The WCRC is the largest association of Reformed churches in the world and the third largest Christian communion in the world after the Roman Catholic Church and the Eastern Orthodox Church.

This is an extraordinary development in the life of Western Christendom, a stunning reconciliation among Christians who once fought wars, declared each other heretics and sent each other to hell’s fire and damnation.

Who says the Holy Spirit is not active in today’s church!

The Pontifical Council for Christian Unity in the Vatican said: “One of the crucial issues of dissent between the Reformers and the authorities of the Catholic Church in the sixteenth century is thus being diffused and overcome, making further growth in spiritual and ecclesial communion between the Protestant and Catholic Churches possible.”

And the Vatican and the World Federation of Lutheran Churches have called on Catholics and Protestants to jointly commemorate the 500th anniversary of the Reformation. But unfortunately, in today’s very secularized world, the wonderfulness of all this Holy Spirit-inspired progress is not full;y appreciated.

Most sadly of all, the one place on earth where it should have made magnificent impact is Northern Ireland. But apparently, is hardly noticed.  Indeed, in the hardcore fundamentalist section of the Protestant community, it is deliberately ignored or recognition is sullenly refused.

Unfortunately, this is an example of what Dr. John D. Brewer means when he speaks of “theology being used in social closure and stratification” in Northern Ireland.  He explains: “Anti-Catholicism, however, needs to be approached sociologically rather than theologically;y, for anti-Catholicism was given a scriptural underpinning in the history of Protestant-Catholic relations in Northern Ireland in order to reinforce divisions between the religious communities and to offer a deterministic belief system to justify them.  Anti-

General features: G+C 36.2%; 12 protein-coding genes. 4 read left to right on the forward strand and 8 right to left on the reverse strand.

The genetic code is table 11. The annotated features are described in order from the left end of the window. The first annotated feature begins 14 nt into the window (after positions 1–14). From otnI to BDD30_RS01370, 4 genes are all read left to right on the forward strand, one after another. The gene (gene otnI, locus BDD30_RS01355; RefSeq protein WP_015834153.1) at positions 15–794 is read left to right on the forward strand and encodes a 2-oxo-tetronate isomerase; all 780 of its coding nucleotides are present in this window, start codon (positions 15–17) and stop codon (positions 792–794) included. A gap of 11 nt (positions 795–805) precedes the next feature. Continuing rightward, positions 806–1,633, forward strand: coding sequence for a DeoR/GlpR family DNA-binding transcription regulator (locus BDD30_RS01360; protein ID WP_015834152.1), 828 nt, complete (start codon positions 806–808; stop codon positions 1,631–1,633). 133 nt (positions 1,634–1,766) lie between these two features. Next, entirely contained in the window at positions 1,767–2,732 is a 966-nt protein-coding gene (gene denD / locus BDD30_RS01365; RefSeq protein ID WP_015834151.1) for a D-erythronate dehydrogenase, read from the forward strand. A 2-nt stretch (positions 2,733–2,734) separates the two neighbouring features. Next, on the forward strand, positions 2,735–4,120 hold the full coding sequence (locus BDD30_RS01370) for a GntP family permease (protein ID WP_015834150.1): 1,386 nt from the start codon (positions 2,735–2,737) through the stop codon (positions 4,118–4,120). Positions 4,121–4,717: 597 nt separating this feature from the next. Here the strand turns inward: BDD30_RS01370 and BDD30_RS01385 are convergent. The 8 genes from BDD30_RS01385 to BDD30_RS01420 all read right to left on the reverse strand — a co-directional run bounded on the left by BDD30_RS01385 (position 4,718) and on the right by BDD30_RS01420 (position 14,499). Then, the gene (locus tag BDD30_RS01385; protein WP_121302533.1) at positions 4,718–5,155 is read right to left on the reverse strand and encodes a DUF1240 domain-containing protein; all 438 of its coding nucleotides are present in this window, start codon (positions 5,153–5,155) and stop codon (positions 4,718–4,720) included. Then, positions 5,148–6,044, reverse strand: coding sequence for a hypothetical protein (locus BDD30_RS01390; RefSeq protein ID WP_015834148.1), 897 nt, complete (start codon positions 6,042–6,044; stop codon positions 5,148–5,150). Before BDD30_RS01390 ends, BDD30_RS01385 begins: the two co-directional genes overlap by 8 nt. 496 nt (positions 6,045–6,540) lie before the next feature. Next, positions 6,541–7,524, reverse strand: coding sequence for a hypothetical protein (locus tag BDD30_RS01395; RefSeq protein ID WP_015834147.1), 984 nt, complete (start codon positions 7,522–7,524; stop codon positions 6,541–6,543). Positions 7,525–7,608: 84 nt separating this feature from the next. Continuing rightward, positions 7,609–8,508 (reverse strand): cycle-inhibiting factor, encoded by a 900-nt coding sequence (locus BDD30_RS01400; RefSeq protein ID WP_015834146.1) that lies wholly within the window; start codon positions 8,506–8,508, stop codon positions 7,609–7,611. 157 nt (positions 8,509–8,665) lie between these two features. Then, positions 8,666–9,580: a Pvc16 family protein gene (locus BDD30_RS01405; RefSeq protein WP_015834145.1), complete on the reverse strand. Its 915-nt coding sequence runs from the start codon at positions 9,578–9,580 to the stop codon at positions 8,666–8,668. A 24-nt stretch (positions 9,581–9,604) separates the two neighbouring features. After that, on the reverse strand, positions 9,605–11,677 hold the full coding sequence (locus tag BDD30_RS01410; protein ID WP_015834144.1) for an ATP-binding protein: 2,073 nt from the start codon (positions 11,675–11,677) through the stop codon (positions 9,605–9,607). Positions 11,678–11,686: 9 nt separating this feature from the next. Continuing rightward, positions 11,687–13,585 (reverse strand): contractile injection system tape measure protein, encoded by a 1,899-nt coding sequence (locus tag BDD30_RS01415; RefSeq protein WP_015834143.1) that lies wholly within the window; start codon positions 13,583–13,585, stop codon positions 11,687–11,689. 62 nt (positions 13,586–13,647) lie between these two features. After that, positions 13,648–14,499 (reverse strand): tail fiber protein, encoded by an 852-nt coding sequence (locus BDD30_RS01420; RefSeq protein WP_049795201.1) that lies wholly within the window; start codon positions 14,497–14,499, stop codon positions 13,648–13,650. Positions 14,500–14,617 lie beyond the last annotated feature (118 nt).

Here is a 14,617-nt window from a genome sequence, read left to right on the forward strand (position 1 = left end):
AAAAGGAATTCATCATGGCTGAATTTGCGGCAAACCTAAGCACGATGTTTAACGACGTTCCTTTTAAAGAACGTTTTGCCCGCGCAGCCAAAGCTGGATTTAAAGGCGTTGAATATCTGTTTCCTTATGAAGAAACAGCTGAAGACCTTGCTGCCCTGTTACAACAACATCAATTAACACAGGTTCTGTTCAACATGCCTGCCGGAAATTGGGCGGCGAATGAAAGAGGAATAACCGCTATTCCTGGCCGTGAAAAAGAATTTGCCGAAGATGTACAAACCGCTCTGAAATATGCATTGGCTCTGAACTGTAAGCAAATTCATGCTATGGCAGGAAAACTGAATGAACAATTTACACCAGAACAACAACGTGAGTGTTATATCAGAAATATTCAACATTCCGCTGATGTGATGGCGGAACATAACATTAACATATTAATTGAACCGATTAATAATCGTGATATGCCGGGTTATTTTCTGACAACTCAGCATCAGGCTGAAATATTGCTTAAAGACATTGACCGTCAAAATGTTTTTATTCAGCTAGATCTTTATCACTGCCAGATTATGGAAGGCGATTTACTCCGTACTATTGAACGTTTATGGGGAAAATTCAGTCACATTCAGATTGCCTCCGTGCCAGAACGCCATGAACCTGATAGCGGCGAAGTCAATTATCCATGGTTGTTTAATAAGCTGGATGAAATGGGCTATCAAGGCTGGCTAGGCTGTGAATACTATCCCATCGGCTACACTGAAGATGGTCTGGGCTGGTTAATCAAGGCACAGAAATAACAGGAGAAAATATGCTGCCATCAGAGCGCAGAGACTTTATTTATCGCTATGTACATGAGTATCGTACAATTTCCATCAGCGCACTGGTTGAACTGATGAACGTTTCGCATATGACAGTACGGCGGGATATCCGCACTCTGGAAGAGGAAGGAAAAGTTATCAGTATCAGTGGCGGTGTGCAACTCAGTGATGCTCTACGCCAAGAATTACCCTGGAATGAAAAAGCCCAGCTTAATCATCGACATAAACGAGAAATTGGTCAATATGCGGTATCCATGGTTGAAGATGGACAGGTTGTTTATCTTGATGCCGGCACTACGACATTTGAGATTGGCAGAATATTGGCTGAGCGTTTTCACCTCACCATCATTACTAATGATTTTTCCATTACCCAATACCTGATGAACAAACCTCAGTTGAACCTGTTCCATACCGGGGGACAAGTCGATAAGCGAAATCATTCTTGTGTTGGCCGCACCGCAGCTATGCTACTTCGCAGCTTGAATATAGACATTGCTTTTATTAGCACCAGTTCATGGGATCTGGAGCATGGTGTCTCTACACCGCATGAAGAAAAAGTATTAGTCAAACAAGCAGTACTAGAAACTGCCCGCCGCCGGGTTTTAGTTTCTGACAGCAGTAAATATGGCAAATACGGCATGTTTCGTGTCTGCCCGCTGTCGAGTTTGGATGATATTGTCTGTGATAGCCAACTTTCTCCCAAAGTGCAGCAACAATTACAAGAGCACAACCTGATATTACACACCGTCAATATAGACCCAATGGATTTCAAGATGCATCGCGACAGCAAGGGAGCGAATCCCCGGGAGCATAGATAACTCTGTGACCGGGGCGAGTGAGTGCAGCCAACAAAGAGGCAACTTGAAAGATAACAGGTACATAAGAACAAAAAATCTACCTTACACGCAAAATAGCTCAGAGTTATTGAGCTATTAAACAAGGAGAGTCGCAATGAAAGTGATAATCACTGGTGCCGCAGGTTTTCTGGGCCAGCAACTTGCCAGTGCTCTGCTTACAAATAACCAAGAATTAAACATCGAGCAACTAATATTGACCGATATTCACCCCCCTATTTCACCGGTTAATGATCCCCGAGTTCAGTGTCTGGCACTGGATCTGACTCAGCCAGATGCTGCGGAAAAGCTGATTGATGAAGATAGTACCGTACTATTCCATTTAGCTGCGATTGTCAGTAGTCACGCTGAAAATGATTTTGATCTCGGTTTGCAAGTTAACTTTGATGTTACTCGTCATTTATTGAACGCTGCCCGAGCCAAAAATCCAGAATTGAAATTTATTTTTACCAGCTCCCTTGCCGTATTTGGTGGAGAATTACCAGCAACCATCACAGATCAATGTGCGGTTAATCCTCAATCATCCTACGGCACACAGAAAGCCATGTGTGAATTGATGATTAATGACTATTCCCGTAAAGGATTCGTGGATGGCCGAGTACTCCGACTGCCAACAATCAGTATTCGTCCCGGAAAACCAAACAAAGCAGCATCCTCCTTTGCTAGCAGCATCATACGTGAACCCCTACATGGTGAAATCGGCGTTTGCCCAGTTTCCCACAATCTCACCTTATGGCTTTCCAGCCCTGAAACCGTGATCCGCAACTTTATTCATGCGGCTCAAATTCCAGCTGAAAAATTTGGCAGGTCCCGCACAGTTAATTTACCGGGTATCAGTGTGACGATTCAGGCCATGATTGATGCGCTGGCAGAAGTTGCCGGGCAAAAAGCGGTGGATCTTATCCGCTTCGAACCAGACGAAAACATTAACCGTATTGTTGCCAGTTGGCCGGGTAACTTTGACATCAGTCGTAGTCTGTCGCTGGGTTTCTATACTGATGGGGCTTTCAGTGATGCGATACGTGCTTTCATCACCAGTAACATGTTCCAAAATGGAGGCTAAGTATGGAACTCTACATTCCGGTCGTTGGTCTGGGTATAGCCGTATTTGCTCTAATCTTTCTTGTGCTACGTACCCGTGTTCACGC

Catholicism is thus a powerful resource and can be located sociologically;y by identifying the socio-economic and political processes that lead to theology being mobilized in protection and justification of social stratification and social closure.” (Anti-Catholicism in Northern Ireland, 1600-1998: the mote and the beam).

The Orange Order has been commemorating the Reformation throughout this year, but I’m afraid, in the spirit of “social stratification and social closure.”  Hardly what Martin Luther had in mind.

On the other hand, Pope Francis, in commemorating the 500th anniversary of the Reformation at the Vatican in April pleaded” “Today, as Christians, all of us are called to put behind us all prejudice towards the faith that others profess with a different emphasis or language, to offer one another forgiveness for the sin committed by those who have gone before us, and together to implore from God the gift of reconciliation and unity.”

This Fermanagh man will proudly commemorate the 500th anniversary on Reformation Sunday, which is celebrated on the last Sunday in October (even though the historical date is October 31).


Fr. Sean Mc Manus is founder and president of the Capitol Hill-based Irish National Caucus